These cases raise the question of whether similar adverse developments could occur in other seemingly stable democracies. Could they perhaps even happen in the UK? 

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The public appointments system is under strain: it needs more clarity and transparency

In September, Peter Riddell will step down as Commissioner for Public Appointments after over five years in the role. In this post, which summarises comments made at a recent Unit seminar, he explains how the public appointments system is under strain, and how it might be improved. In particular, he calls for more clarity and transparency in both regulated and unregulated public appointments.

The public appointments system rests on two, at times, apparently contradictory principles — ministerial responsibility and selection by merit. These were set out both in the original Nolan report of the Committee on Standards in Public Life in 1995 and in the government’s Governance Code in late 2016. Their existence side by side — along with selflessness, integrity, openness, diversity, assurance and fairness — can cause confusion. Ministers and their advisers understandably want to appoint those who share their values and views, while critics allege cronyism and an undermining of the merit principle.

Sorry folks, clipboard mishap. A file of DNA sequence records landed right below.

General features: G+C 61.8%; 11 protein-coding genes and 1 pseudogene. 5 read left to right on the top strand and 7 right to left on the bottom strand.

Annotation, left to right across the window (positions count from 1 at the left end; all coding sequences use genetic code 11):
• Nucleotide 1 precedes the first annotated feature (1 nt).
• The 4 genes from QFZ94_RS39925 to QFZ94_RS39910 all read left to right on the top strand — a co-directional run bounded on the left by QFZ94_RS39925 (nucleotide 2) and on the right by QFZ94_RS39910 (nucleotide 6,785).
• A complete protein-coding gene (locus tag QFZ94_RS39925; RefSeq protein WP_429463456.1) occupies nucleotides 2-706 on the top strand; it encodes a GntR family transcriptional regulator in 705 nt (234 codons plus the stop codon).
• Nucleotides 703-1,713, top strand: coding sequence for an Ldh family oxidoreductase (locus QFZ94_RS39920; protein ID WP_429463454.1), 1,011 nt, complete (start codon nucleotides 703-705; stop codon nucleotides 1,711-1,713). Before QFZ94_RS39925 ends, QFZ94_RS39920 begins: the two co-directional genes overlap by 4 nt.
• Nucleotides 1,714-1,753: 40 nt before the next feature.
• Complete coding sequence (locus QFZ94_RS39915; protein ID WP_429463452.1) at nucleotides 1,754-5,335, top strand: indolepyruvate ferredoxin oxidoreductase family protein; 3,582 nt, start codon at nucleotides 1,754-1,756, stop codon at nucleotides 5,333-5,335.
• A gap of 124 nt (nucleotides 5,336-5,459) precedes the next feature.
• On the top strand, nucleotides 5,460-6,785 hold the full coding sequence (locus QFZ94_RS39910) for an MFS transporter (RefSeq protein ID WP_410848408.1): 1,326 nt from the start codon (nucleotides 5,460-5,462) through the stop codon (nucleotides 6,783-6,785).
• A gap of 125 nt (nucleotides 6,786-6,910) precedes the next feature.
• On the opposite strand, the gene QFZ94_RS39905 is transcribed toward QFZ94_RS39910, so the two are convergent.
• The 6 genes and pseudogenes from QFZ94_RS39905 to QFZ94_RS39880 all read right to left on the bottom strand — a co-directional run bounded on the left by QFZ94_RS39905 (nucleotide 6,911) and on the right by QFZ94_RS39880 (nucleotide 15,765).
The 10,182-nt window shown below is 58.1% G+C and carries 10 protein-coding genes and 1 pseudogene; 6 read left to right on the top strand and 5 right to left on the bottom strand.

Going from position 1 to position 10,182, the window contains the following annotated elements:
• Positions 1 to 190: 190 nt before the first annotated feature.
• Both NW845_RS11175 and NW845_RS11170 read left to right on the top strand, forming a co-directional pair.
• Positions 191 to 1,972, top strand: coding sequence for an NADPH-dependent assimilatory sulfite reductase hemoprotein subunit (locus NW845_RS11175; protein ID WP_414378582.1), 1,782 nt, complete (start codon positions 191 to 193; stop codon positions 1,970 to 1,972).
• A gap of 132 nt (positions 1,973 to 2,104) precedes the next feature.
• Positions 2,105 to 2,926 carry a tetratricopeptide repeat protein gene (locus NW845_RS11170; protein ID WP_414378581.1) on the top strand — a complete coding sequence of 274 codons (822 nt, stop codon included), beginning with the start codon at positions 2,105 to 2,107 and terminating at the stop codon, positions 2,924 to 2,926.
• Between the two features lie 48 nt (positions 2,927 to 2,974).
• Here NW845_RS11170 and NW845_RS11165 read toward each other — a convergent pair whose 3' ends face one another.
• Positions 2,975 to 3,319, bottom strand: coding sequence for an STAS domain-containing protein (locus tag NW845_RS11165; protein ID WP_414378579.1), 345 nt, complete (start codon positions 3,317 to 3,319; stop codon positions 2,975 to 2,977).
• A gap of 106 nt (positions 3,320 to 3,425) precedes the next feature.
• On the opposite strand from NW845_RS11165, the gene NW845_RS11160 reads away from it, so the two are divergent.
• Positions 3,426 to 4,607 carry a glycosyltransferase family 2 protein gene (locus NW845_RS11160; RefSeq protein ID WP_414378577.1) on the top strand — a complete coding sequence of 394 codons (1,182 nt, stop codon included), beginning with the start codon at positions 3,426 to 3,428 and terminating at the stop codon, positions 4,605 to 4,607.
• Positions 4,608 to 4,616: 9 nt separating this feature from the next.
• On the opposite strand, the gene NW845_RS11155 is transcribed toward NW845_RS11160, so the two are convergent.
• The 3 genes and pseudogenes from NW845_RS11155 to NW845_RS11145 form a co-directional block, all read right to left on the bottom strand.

In reality, as with so much in public life, the answer lies in a balance between the principles, as envisaged in the 1995 report: ‘responsibility for appointments should remain with ministers advised by committees which include independent members’. The system is inherently political, and always has been, but patronage is constrained. The process of competition acts as a filter to identify candidates assessed as appointable in relation to the published job and person specifications. It is then up to ministers to pick one of these candidates.

The integrity of the system is now under strain. The appointment of political allies has happened before and is consistent with the Governance Code. What is different now is the breadth of the campaign led from the top of the government. This raises questions about the overall pluralism of arms-length bodies. That is a matter for ministers to explain and defend.